Bateman's statement that he would take a polygraph test was unintentionally elicited by the defendant after intense cross-examination and during a trial revealing inconsistencies in Bateman's testimony. The trial court allowed the defendant's motion to strike Bateman's statement and immediately instructed the jury to disregard the statement, consistent with the trial court's action in Montgomery. The court further asked the jury if they could in fact disregard the statement, to which question the jury answered in the affirmative. "We assume, as our system for administration of justice requires, that the jurors in this case were possessed of sufficient character and intelligence to understand and comply with this instruction by the court." Montgomery, 291 N.C. at 244, 229 S.E.2d at 909. Thus, the trial court did not abuse its discretion in denying the defendant's motion for a mistrial.

III

Solicitation requires a request of another to commit a crime, and conspiracy requires "an agreement [between] two or more persons to do an unlawful act." State v. Richardson, 100 N.C.App. 240, 247, 395 S.E.2d 143, 147-48 (comparing the crimes of solicitation and conspiracy), appeal dismissed, disc. rev. denied, 327 N.C. 641, 399 S.E.2d 332 (1990). Thus, to hold a defendant liable for the substantive crime of solicitation, the State must prove a request to perform every essential element of the crime. To hold a defendant liable for the substantive crime of conspiracy, the State must prove an agreement to perform every element of the crime. See id. (the State must show a request or agreement to commit the crime or unlawful act); see also State v. Brown, 67 N.C.App. 223, 235, 313 S.E.2d 183, 191 (sufficient evidence of a deadly weapon for conspiracy to commit felonious assault existed when the defendant gave his co-conspirator a knife before the assault), appeal dismissed, 311 N.C. 764, 321 S.E.2d 147 (1984).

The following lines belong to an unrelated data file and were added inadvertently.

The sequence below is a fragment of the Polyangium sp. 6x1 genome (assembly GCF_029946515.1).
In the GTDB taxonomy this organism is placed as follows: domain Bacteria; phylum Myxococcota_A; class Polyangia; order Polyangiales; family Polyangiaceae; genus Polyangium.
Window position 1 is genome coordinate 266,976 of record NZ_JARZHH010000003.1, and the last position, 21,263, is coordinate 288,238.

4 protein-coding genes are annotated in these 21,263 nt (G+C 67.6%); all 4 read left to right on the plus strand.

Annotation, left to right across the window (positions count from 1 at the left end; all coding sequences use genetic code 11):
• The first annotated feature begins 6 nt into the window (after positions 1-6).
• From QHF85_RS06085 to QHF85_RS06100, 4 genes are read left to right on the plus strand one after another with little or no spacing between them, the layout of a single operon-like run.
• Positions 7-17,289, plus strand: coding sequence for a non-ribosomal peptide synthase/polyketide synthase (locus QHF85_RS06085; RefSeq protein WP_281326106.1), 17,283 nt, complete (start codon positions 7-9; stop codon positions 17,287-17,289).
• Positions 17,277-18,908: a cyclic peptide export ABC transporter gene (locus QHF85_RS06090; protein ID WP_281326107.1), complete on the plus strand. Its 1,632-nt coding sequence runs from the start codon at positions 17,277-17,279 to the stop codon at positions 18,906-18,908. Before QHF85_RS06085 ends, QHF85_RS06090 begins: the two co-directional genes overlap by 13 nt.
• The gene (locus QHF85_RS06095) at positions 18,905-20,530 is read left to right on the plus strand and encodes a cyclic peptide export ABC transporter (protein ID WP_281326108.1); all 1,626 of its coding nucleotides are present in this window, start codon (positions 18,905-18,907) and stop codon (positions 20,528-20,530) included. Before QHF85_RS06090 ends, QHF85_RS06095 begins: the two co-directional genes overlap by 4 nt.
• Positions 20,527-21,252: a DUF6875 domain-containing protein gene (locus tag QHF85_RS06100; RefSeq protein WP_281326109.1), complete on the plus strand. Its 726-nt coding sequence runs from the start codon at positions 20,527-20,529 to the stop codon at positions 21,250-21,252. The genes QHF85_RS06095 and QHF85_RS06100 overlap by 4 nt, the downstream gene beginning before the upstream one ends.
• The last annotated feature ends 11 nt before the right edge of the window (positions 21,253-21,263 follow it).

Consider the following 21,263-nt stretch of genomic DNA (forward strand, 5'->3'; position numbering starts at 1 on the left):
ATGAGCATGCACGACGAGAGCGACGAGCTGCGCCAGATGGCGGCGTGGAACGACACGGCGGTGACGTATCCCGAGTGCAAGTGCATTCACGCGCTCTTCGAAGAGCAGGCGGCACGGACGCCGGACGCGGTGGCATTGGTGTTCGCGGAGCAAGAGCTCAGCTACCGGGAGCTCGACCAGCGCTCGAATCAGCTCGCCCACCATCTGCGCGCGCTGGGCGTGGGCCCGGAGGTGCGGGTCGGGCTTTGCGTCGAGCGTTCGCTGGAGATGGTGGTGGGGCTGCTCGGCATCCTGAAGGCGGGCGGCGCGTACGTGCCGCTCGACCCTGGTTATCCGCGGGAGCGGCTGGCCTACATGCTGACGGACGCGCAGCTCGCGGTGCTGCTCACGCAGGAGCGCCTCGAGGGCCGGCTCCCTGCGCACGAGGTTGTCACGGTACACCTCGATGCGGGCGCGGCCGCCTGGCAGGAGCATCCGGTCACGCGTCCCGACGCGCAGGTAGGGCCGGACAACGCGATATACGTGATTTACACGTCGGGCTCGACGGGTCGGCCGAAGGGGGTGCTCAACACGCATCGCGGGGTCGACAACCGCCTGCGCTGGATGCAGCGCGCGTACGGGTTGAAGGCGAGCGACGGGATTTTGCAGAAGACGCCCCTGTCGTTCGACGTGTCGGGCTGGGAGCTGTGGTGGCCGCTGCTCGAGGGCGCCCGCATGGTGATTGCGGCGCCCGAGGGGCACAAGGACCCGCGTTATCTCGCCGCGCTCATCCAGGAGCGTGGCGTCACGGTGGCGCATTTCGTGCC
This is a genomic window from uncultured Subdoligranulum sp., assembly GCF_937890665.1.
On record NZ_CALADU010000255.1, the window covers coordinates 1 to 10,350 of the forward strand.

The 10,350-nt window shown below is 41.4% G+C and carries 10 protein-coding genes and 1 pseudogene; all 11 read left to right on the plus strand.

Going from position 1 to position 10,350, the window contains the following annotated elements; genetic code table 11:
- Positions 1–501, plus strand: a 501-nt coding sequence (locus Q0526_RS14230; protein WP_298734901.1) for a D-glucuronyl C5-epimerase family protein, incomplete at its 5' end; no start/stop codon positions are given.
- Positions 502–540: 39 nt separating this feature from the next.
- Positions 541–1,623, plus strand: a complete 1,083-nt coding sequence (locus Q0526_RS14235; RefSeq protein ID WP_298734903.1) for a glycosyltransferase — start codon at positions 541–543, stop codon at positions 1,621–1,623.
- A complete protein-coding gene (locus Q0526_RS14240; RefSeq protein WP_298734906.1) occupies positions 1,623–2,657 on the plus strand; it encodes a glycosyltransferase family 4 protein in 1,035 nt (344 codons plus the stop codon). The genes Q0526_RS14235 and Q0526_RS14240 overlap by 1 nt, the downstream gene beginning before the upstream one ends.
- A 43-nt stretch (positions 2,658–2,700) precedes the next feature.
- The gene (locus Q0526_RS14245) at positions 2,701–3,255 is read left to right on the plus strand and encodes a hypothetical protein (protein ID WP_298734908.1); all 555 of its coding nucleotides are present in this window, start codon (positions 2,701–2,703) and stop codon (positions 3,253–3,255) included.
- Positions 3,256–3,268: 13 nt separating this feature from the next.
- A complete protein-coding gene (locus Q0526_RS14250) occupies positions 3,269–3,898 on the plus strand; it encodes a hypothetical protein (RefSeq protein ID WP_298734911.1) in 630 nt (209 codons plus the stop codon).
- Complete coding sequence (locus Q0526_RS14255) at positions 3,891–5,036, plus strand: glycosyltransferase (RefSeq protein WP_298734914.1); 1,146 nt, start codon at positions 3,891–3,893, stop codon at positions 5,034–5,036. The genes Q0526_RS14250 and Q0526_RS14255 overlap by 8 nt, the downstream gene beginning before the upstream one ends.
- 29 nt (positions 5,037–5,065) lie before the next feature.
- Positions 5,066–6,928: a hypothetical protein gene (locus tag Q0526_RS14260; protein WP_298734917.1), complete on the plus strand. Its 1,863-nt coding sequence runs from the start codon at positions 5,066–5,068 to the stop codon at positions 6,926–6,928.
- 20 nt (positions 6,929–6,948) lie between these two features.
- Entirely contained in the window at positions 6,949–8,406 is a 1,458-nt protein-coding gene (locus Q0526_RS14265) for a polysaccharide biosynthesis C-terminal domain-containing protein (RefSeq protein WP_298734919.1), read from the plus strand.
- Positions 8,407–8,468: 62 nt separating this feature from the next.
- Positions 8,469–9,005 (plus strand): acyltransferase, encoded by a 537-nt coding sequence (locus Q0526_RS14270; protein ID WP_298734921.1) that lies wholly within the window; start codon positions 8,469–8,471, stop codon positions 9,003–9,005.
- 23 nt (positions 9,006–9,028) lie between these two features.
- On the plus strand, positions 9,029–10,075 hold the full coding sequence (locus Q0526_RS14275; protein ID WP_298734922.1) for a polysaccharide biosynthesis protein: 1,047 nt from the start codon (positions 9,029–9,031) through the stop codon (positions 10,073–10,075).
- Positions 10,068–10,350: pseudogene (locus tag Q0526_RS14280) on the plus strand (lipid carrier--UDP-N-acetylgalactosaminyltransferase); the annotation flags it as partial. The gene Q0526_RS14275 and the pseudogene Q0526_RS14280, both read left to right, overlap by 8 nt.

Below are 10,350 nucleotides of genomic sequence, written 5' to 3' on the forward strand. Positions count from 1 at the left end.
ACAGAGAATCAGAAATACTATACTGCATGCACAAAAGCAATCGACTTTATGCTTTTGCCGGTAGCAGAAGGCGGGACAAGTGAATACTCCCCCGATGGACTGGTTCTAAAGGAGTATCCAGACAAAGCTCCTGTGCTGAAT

*216 The defendant was charged and tried for solicitation and conspiracy to commit assault with a deadly weapon inflicting serious injury on Johnson. The crime of assault with a deadly weapon inflicting serious injury requires that the State produce evidence that a deadly weapon was used in the assault. N.C.G.S. § 14-32 (1993). Thus, to survive the defendant's motion to dismiss, the solicitation and conspiracy charges required that the State produce substantial evidence, which considered in the light most favorable to the State, would allow a jury to find beyond a reasonable doubt that the defendant and Bateman contemplated the use of a deadly weapon in carrying out the assault on Johnson. See State v. McConnaughey, 66 N.C.App. 92, 94, 311 S.E.2d 26, 28 (1984). In this case, there is no evidence of how Bateman was to inflict the severe injury on Johnson. Furthermore, contrary to the State's argument, the mere fact that the defendant asked Bateman to inflict serious injury on Johnson does not necessarily imply the use of a deadly weapon. Our legislature has recognized that serious injury can be inflicted on a person without the use of a deadly weapon. Compare N.C.G.S. § 14-33(b)(1) (misdemeanor to assault another and inflict serious injury) with N.C.G.S. § 14-32(b) (class H felony to inflict serious injury by the use of a deadly weapon). Accordingly, the trial court erred in submitting the charges of conspiracy and solicitation to commit assault with a deadly weapon inflicting serious injury on Johnson to the jury.

This error, however, does not require, that we reverse the trial court's denial of her motion to dismiss, vacate the jury verdicts on these charges, and acquit her, as the defendant contends. In finding the defendant guilty of the charges of solicitation and conspiracy to commit assault with a deadly weapon inflicting serious injury on Johnson, the jury necessarily found the facts establishing the crimes of conspiracy and solicitation of misdemeanor assault. It follows, therefore, that the verdicts returned by the jury must be considered verdicts of guilty of conspiracy to commit misdemeanor assault on Johnson and solicitation of misdemeanor assault on Johnson. We therefore vacate the defendant's convictions of conspiracy to commit assault with a deadly weapon inflicting serious injury on Johnson and solicitation to commit assault with a deadly weapon inflicting serious injury on Johnson and remand this case for entry of judgment and re-sentencing on the lesser included offenses of conspiracy and solicitation of misdemeanor assault, under N.C.Gen.Stat. § 14-33(b). See State v. Owens, 65 N.C.App. 107, 109-10, 308 S.E.2d 494, 497 (1983); see also State v. Jolly, 297 N.C. 121, 130, 254 S.E.2d 1, 7 (1979) (remanding for re-sentencing on lesser included offense where evidence is insufficient for one element of greater offense and even though the lesser included offense was not originally submitted to the jury).

Nos. 92CRS92796, 92CRS92799, Suggs related offensesNo error.

Nos. 93CRS3146, 93CRS5602, Johnson related offensesRemanded for re-sentencing.

EAGLES and WALKER, JJ., concur.